The digital television (DTV) transition refers to the switch from analog to digital broadcast television. All full-power television stations have stopped broadcasting in analog, and now broadcast only in digital. If you aren’t receiving digital signals on your analog TV, you can purchase a digital-to-analog converter box from an electronics retailer.
If you are having difficulty receiving digital broadcast stations in your area, this troubleshooting guide provides a connections checklist and tips on reception of digital signals.
Use an Antenna that Provides Good Reception of All Channels
- Most existing antennas used by consumers will provide good reception of DTV signals. (Before making any changes, try your existing antenna first to see of it allows you to receive all the stations you normally watch.)
- For watching DTV signals, you will need an antenna that provides good reception of both VHF signals (channels 2-13) and UHF signals (channels 14-51) to reliably receive all of the digital signals broadcast in your area.
- Many antennas are designed only for reception of either VHF or UHF signals (but not both). For example, the commonly used “rabbit ears” indoor antenna is only suitable for receiving VHF signals. To receive UHF signals, an indoor antenna should also include a wire loop or other feature for reception in that band.
- The reception capabilities of TV antennas also vary considerably, so be sure to talk to retail consultants and look at information on the packaging and/or the Internet to make sure that any new antenna you may choose provides good reception of both VHF and UHF channels. In addition, if you use an indoor antenna and receive signals on VHF channels, you may need to use an antenna with amplification.
- Many antennas currently being sold as “HDTV Antennas, ” perform best at receiving UHF signals; some of these models state that they provide reception of signals on channels 7-13 but actually perform less well receiving those channels. If you obtain one of these antennas, be sure it provides good reception of all the VHF channels as well as the UHF channels.
Check Your Connections
- Check that your digital-to-analog converter box or digital television is connected properly. Make sure your antenna is connected to the antenna input of your digital-to-analog converter box or digital television. If using a digital-to-analog converter box, also ensure that the antenna output of your converter box is connected to the antenna input of your analog TV. Refer to the owner’s manuals of your components if you are unsure of the proper connections.
- Ensure that your components are plugged in and have their power turned on.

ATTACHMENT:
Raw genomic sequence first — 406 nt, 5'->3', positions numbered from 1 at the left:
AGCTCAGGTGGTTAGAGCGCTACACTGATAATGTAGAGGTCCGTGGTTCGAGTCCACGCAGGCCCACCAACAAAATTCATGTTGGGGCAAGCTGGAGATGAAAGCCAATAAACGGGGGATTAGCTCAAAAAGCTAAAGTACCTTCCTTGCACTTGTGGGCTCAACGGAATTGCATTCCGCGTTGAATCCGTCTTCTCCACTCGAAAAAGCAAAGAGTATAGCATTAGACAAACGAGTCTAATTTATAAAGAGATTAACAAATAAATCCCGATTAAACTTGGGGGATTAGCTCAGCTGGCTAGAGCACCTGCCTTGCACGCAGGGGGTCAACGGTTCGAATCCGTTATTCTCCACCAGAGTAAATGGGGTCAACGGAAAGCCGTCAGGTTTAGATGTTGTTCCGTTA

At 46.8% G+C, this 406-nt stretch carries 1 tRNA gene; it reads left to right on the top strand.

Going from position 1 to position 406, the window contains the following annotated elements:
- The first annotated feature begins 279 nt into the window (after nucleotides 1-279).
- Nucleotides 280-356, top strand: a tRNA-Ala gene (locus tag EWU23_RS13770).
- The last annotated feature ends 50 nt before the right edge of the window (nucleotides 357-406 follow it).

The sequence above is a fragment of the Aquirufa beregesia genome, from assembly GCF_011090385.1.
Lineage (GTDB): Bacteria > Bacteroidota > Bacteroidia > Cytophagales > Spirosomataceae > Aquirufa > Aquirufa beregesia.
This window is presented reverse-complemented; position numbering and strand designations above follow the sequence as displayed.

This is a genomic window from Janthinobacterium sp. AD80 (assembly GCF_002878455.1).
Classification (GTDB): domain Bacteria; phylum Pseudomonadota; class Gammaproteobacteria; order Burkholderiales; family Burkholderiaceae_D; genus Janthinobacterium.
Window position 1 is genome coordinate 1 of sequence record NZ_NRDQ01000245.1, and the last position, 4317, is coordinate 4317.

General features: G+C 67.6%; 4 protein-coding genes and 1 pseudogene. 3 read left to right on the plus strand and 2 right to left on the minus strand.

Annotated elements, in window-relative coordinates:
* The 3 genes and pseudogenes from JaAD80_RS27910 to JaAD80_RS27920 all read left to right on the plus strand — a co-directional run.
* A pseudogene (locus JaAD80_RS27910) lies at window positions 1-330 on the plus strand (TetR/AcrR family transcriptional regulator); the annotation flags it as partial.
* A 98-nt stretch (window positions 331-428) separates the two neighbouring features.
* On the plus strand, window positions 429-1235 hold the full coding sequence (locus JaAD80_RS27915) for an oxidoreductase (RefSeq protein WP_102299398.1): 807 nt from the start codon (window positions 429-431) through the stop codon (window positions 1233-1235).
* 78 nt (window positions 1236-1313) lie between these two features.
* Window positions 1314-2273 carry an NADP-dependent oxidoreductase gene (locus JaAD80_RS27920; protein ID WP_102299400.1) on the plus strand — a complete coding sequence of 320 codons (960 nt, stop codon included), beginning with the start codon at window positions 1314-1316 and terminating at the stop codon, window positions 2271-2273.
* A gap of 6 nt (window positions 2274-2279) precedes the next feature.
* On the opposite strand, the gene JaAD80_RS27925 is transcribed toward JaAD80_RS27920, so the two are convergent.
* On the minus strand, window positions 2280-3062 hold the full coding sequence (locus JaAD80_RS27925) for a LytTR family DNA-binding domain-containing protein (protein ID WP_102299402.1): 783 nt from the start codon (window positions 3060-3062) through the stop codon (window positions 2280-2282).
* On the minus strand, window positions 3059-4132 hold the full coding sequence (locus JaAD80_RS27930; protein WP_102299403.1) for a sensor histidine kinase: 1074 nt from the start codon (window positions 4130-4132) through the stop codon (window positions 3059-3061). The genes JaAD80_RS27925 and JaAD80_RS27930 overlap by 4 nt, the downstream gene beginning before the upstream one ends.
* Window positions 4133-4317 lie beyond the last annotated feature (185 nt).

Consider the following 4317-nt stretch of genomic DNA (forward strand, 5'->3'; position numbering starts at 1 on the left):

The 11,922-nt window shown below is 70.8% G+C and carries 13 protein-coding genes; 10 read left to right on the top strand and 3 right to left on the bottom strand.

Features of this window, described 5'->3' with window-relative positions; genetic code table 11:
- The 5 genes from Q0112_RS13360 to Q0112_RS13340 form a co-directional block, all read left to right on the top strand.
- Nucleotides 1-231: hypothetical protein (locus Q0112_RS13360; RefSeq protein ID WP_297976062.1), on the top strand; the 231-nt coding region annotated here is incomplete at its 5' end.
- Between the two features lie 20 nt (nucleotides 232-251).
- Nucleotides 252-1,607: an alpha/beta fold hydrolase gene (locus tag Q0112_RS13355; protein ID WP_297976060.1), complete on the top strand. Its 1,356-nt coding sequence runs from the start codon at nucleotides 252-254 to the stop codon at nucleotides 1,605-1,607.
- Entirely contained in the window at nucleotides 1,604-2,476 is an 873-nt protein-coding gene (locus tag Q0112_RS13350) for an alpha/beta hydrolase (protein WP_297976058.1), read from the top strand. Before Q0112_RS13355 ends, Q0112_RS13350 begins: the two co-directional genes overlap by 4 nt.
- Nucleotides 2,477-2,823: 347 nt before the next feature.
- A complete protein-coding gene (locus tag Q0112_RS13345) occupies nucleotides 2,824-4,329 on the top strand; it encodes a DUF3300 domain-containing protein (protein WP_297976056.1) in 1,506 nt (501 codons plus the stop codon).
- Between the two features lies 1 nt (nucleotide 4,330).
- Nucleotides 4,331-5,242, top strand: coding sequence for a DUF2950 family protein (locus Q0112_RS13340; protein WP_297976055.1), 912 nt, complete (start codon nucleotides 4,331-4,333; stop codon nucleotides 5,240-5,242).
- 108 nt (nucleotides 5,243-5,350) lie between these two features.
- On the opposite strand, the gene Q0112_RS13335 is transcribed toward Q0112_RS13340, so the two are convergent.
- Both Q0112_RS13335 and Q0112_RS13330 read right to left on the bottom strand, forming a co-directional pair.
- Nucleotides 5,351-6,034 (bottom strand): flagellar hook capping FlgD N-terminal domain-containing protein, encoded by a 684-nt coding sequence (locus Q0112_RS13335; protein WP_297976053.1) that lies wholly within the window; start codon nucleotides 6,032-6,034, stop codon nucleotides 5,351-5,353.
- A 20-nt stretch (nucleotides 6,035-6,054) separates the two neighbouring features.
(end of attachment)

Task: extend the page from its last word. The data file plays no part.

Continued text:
- If you have a digital-to-analog converter box, tune your analog TV to channel 3. You should see a set-up menu or picture displayed on your TV screen. If you do not see a set-up menu or picture, tune your TV to channel 4. If you still do not see a set-up menu or picture, recheck your connections.
Perform a Channel Scan
- Digital-to-analog converter boxes and digital televisions have a button, usually on the remote control, that is labeled “set-up” or “menu” or some similar term. Press that button to access the set-up menu.
Using the directional arrow buttons on your remote, scroll to the option that allows you to perform a “channel scan.” The channel scan will automatically search for digital broadcast channels that are available in your area. Consult the owner’s manual of your digital-to-analog converter box or digital television for detailed instructions on how to perform a channel scan for your device.
- Once the channel scan is complete, you will be able to tune to the digital channels received by your antenna. You should perform a channel scan periodically to check whether additional digital channels have become available.
Adjust Your Antenna
- Small adjustments to your antenna can make a big difference in the number of digital channels you can receive. If you have an indoor antenna, try elevating it and moving it closer to an exterior wall of your home. After adjusting your antenna, perform another channel scan to see if your reception is improved.
- While adjusting your antenna, it may be helpful to access the “signal strength meter” on your digital-to-analog converter box or digital television to determine whether your adjustments are improving the signals’ strength. The signal strength meter is usually accessed through the menu feature on your remote control. Refer to the owner’s manual of your device for detailed instructions on how to access its signal strength meter. Remember to do another channel scan after you have adjusted your antenna.
- Television stations broadcasting in digital use both the VHF band (channels 2-13) and UHF band (channels 14-51). Many indoor antennas use “rabbit ears” for the VHF band and a “loop” or “bow-tie” antenna for the UHF band. Make sure you are using an antenna that covers both the VHF and UHF bands and have connected it properly.
HDTV Antenna and Amplifier, Liger 50 Mile Range Ultra-Thin Indoor Antenna and Antenna Amplifier - Receive HD Television Signals for Free - Includes 10 ft Coaxial cable, Adhesive and Stand.
Mediasonic Homeworx HW180STB 3 / 4 Channel HDTV Digital Converter Box with Recording and Media Player (New Version)
Home Theater (Major League Global Enterprise LLC)
HitCar Car Analog TV Digital TV DVBT ATSC ISDB Radio FM Antenna Signal Amplifier Booster for Car Dash DVD Car Stereos (IEC Plug Only)
Polaroid Amplified HDTV Digital Antenna Receives Free High Definition TV Broadcast Channels for Indoor Use - Cut The Cord!
Speakers (Tuff Mount)
AccessHD 1050-D Digital to Analog TV Converter with Remote
BISS (GXi International)